Most food labels are regulated by the U.S. Food and Drug Administration (FDA). Labels for meat and poultry products are regulated by the United States Department of Agriculture (USDA) Food Safety and Inspection Service (FSIS). The nutrition information required on the labels of FSIS-regulated products is nearly the same as that for FDA-regulated products. The two agencies have worked together to standardize nutrition labels.
- A Guide to Federal Food Labeling Requirements for Meat, Poultry, and Egg Products (USDA-FSIS, 2007) (PDF 516 KB)
- FDA Labeling Regulations The FDA labeling regulations are found in Title 21 of the Code of Federal Regulations (21CFR) parts 100-102
- Close up on Food Labels - Information for California Food Processors (CA Dept. of Health, Food and Drug Branch, 2013) (PDF 653 KB) This publication explains general food label requirements.
- Process Labeling of Food: Consumer Behavior, the Agricultural Sector, and Policy Recommendations (cast-science.org)
- USDA Labeling and Label Approval
- Food Allergens Guidance Documents (FDA) Processors should be aware of potential food allergens in their product. Failure to indicate an allergenic substance on the label could have life threatening consequences.
- FSIS Compliance Guidelines: Allergens and Ingredients of Public Health Concern: Identification, Prevention and Control, and Declaration through Labeling (USDA-FSIS) (PDF 913 KB)
- Shelf life testing - ‘Use-by’ dates for food safety (NSW Australia Food Authority) (PDF 275 KB)
- Shelf life testing - (Oregon State University Food Innovation Center)
- The Dating Game: How Confusing Food Date Labels Lead to Food Waste in America (NRDC Report; 2013) (PDF 3.0 MB)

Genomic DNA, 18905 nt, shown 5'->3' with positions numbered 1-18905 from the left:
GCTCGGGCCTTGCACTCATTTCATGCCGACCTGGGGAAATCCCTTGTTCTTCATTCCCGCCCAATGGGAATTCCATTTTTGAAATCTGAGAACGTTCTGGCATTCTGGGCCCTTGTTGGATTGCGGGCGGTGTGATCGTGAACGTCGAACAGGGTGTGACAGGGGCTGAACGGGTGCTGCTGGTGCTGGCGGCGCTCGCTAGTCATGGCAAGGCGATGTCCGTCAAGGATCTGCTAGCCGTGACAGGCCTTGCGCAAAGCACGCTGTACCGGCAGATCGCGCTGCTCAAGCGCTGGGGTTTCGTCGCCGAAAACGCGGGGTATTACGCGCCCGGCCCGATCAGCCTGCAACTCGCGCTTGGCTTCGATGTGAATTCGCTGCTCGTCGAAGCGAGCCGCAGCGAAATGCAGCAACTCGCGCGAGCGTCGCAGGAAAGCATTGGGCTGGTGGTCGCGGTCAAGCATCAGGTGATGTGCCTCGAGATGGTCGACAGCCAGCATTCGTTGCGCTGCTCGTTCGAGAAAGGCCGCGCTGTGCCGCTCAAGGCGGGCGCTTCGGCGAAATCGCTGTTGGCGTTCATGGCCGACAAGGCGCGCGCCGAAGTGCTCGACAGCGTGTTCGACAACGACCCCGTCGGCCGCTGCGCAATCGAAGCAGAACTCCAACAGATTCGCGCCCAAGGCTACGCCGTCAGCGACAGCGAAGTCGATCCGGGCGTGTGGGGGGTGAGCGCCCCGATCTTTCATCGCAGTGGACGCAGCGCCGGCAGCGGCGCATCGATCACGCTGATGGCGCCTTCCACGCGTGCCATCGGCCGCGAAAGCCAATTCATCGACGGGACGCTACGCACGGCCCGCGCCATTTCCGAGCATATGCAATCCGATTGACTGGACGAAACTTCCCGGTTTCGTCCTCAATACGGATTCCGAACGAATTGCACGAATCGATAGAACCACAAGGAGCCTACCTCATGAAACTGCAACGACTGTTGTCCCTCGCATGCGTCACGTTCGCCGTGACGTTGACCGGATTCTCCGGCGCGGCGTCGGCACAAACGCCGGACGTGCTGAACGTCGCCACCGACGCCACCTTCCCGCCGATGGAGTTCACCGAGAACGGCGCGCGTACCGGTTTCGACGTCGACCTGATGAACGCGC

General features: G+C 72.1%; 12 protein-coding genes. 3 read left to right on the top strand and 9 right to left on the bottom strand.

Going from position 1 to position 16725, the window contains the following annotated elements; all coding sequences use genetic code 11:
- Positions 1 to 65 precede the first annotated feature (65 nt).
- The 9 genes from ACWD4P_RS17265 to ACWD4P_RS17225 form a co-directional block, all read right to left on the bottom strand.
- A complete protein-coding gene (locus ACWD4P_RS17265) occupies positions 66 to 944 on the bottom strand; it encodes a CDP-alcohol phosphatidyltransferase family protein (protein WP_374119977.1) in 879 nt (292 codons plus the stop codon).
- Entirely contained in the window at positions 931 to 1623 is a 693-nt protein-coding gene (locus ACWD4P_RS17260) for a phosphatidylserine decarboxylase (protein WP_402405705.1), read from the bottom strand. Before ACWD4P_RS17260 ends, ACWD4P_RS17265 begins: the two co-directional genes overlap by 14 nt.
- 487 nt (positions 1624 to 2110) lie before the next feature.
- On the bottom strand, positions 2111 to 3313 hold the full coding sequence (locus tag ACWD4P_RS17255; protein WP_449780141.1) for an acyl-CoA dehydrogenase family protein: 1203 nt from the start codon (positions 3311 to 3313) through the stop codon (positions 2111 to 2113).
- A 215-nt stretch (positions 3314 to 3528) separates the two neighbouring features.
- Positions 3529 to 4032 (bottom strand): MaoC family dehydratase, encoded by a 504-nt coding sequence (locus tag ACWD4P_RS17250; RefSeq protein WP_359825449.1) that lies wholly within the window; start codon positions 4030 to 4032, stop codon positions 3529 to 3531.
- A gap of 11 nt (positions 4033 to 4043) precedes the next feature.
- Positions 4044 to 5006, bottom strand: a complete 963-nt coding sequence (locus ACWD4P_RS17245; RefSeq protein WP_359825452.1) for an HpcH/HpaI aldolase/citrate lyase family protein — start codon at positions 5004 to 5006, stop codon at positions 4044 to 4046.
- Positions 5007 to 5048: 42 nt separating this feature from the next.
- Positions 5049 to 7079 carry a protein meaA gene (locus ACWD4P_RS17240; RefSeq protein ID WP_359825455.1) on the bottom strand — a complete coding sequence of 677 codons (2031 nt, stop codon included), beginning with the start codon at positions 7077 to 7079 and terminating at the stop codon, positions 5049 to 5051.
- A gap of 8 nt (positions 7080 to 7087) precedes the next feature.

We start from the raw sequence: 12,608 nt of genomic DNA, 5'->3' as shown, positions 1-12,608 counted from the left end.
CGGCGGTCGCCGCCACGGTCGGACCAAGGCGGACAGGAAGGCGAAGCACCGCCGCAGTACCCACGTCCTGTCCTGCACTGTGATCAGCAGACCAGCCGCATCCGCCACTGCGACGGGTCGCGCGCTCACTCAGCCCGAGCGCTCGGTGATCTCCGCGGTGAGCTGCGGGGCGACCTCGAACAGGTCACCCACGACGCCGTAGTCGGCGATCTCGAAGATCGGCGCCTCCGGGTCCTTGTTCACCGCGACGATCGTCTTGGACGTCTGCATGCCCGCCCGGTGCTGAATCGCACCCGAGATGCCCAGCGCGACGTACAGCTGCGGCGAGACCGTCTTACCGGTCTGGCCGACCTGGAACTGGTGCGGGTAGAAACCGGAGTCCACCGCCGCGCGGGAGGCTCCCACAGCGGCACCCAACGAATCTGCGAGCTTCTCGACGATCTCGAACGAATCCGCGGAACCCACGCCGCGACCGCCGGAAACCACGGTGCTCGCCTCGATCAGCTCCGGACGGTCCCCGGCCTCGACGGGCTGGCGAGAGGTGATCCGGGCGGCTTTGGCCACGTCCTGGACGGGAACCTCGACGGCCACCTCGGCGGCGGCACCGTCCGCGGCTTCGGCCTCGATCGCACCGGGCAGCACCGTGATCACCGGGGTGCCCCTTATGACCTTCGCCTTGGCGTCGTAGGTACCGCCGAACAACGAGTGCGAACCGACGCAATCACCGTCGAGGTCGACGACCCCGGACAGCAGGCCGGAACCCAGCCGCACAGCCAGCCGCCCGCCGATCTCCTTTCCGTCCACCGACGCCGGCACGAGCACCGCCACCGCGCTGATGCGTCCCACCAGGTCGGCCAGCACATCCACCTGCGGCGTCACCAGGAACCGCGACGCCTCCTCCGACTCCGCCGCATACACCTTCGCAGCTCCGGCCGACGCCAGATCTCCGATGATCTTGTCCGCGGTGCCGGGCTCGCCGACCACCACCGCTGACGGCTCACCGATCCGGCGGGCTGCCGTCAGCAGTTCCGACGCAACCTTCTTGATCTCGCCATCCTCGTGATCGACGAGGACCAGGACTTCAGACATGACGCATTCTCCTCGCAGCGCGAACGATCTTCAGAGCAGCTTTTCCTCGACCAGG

- USDA Revises Guidance on Date Labeling to Reduce Food Waste (USDA; 2016)
- Fish: Species Substitution Pattern Matching Tool - rapid detection of finfish fraud (NOAA Fisheries)
- Food Labeling & Nutrition (FDA) Nutritional labels are required on most food products. Small businesses can claim an exemption from Nutritional Labeling requirements. However, it is common to have a nutritional label prepared and available for customers upon request even if it doesn’t appear on the label. If you are not making nutritional claims, nutritional labels are typically generated from a database and the product formulation. Camera ready copies of nutritional labels can be purchased from companies that specialize in this type of service.
- Guidance for Industry: Food Labeling Guide (FDA) The Food Labeling and Nutritional Labeling Guide is a summary of the FDA labeling regulations. This publication is written in easy-to-understand language and is highly recommended reading for anyone developing new food product labels.
- Industry Resources on the Changes to the Nutrition Facts Label (FDA) Resources include the most frequently-asked questions.
- Label Format (FDA) Examples of different label formats.
- How to Understand and Use the Nutrition Facts Labels (FDA) Explains every part of the label.
- Nutritional Labeling A list of companies from UC Food Safety's Food Industry Contacts listings.
- Small Business Nutritional Labeling Exemption (FDA) Small businesses may be exempt from certain labeling requirements if they meet specific criteria.
- USDA Methods and Application of Food Composition Laboratory The USDA Agricultural Research Service maintains a database of nutritional information on a wide variety of food products available in the U.S. This database is used in many nutritional labeling programs. It can be downloaded into programs or searches can be made on line.
Refrigerated Foods Labels
- Guidance for Industry: Refrigerated Carrot Juice and Other Refrigerated Low-Acid Juices (FDA) Refrigerated foods require additional labels that clearly indicate to consumers that the product must be stored under refrigerated conditions.